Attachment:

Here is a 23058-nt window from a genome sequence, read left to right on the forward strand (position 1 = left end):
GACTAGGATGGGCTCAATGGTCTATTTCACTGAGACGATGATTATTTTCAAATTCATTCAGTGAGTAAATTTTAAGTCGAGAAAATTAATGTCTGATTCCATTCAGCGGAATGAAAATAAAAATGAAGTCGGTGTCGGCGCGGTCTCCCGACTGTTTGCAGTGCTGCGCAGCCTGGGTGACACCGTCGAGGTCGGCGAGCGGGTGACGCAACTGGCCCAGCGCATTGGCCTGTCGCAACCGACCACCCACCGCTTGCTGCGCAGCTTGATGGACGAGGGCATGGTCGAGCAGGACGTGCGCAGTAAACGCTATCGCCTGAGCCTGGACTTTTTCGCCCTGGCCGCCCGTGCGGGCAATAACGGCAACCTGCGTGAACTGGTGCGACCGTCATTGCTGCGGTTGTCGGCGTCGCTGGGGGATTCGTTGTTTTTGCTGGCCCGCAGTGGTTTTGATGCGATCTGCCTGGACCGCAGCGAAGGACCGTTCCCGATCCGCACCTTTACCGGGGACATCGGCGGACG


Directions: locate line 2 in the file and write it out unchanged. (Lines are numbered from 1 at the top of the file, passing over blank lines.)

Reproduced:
GACTAGGATGGGCTCAATGGTCTATTTCACTGAGACGATGATTATTTTCAAATTCATTCAGTGAGTAAATTTTAAGTCGAGAAAATTAATGTCTGATTCCATTCAGCGGAATGAAAATAAAAATGAAGTCGGTGTCGGCGCGGTCTCCCGACTGTTTGCAGTGCTGCGCAGCCTGGGTGACACCGTCGAGGTCGGCGAGCGGGTGACGCAACTGGCCCAGCGCATTGGCCTGTCGCAACCGACCACCCACCGCTTGCTGCGCAGCTTGATGGACGAGGGCATGGTCGAGCAGGACGTGCGCAGTAAACGCTATCGCCTGAGCCTGGACTTTTTCGCCCTGGCCGCCCGTGCGGGCAATAACGGCAACCTGCGTGAACTGGTGCGACCGTCATTGCTGCGGTTGTCGGCGTCGCTGGGGGATTCGTTGTTTTTGCTGGCCCGCAGTGGTTTTGATGCGATCTGCCTGGACCGCAGCGAAGGACCGTTCCCGATCCGCACCTTTACCGGGGACATCGGCGGACG